There are several macronutrients closely associated with cancer resilience and broader wellness. New research shows that low magnesium levels may contribute to worse cancer treatment outcomes, making it a valuable supplement for cancer patients. 

What is Magnesium? 

Magnesium is a natural, readily available macronutrient commonly found in almonds, cashews, spinach, and walnuts. 100 grams of walnuts have 63% of an adult’s recommended intake, with most multivitamins having 100% or more of the recommended amount. The nutrient is utilized in muscle contraction, the nervous system, and bone health, and reduces the risk of Type 2 diabetes. 

Can Magnesium Cause Cancer?

There is no link between elevated magnesium intake and cancer, but research shows low magnesium levels increase the risk of cancer in mice. In laboratory tests, mice with low magnesium intake saw cancer spread faster and were more susceptible to viral infections.

This is especially concerning for cancer patients, who often experience lower magnesium levels during treatment. 

How Does Cancer Cause Low Magnesium?

Hypomagnesemia, or low magnesium, is the result of many factors, including:

  • Reduced dietary intake
  • Cellular changes/malabsorption
  • Impaired kidney function
  • Medication

These factors make magnesium supplements an important part of treatment for most cancer patients. Hypomagnesemia increases the risk of viral infection that could complicate care, as well as low energy levels, and poor treatment outcomes.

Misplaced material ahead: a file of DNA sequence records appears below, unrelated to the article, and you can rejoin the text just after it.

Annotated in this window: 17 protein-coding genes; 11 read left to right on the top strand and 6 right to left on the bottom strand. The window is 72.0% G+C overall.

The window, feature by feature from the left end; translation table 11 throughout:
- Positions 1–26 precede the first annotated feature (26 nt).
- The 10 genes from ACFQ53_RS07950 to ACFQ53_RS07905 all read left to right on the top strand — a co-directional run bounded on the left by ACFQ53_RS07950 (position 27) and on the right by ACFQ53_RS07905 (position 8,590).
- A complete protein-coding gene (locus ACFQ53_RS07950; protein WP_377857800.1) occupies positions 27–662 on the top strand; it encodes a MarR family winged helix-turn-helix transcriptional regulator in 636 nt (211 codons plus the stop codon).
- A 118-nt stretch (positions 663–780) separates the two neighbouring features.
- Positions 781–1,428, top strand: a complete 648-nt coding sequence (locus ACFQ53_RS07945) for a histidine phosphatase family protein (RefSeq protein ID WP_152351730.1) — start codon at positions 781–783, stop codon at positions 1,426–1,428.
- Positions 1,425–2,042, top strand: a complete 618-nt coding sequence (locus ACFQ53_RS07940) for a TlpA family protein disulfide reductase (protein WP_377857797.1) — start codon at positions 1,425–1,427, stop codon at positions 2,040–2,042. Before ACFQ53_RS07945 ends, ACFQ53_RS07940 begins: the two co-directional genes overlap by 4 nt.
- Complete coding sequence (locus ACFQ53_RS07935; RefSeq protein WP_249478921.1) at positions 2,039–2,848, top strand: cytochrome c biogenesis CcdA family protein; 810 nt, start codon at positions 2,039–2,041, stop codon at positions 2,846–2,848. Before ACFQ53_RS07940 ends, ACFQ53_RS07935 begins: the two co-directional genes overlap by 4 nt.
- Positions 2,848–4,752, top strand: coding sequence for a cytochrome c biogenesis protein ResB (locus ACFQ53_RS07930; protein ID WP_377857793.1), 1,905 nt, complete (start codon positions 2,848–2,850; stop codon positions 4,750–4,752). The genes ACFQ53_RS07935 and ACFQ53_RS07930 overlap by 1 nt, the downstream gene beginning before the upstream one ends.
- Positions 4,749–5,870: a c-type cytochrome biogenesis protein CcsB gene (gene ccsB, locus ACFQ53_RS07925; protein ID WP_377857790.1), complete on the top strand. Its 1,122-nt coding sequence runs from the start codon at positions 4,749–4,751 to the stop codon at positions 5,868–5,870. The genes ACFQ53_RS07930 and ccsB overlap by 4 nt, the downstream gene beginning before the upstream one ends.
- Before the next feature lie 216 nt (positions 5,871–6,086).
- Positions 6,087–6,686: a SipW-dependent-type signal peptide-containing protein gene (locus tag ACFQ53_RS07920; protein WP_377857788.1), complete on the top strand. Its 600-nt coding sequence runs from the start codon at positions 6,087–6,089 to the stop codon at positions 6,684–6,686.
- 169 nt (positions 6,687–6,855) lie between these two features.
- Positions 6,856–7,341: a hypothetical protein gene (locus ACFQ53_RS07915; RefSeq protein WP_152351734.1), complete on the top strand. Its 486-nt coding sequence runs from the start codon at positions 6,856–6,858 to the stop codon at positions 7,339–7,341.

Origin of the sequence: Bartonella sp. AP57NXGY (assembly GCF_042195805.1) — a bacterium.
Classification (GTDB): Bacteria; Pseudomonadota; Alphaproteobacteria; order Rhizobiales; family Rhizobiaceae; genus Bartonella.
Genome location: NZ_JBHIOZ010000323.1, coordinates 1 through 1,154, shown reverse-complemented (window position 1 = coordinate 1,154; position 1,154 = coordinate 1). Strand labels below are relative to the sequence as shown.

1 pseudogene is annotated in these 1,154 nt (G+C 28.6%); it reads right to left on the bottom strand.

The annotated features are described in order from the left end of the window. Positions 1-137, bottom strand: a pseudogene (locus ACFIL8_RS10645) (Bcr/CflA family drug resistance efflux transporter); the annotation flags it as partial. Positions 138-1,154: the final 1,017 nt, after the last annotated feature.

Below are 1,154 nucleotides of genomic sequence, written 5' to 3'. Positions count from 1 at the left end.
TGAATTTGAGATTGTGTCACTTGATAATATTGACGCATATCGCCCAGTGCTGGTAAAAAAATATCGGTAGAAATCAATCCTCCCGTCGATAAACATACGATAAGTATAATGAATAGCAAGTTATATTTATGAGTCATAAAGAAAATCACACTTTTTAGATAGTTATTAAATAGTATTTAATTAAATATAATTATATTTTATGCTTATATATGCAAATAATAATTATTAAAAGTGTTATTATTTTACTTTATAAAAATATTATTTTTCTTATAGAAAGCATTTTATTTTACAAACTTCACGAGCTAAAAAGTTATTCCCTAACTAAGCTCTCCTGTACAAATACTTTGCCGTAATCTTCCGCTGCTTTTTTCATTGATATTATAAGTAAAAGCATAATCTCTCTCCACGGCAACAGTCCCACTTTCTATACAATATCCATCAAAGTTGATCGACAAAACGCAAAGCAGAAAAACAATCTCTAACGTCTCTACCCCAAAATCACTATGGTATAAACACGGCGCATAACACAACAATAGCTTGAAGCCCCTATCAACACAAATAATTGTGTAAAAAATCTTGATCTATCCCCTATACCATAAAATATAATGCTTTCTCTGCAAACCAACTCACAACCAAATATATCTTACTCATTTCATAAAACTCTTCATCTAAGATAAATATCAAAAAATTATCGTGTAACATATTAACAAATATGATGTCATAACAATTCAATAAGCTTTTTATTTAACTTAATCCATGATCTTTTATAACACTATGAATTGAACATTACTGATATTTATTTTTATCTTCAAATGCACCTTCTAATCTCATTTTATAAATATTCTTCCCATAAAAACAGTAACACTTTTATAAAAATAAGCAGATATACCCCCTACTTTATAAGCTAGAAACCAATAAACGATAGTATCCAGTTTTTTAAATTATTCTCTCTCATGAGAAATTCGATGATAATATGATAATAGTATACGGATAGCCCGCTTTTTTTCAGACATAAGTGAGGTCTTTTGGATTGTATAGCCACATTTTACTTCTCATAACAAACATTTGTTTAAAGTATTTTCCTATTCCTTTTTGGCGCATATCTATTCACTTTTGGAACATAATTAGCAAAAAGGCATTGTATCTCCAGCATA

Related: Why Many Psyllium Husk Products Have a Cancer Warning

Be Proactive About Supplementation

For cancer patients, magnesium intake is a critical dietary and supplementary priority. Here are a few ways to get the magnesium you need. 

Eat magnesium-rich foods. Talk to your healthcare provider about foods high in magnesium, such as spinach, green beans, and other leafy greens. Don’t forget about nuts and whole grains!

Supplement intake. Find a high-quality supplement and make sure it suits your needs by clearing it with your healthcare team. 

Monitor. Make sure you’re staying on top of your magnesium intake by monitoring levels at healthcare visits. You might consider at-home testing as well. 

Individuals process macronutrients like magnesium differently, and cancer patients may need larger amounts per day to enjoy the benefits. Always consult your primary care physician or cancer care team for personalized recommendations.

Another Piece in the Puzzle

Magnesium is one of many factors that impact overall health and protect individuals from cancer. Talk to your healthcare provider about magnesium and if supplementation is right for you. Stay in touch with Less Cancer and show your commitment; consider donating to our mission today.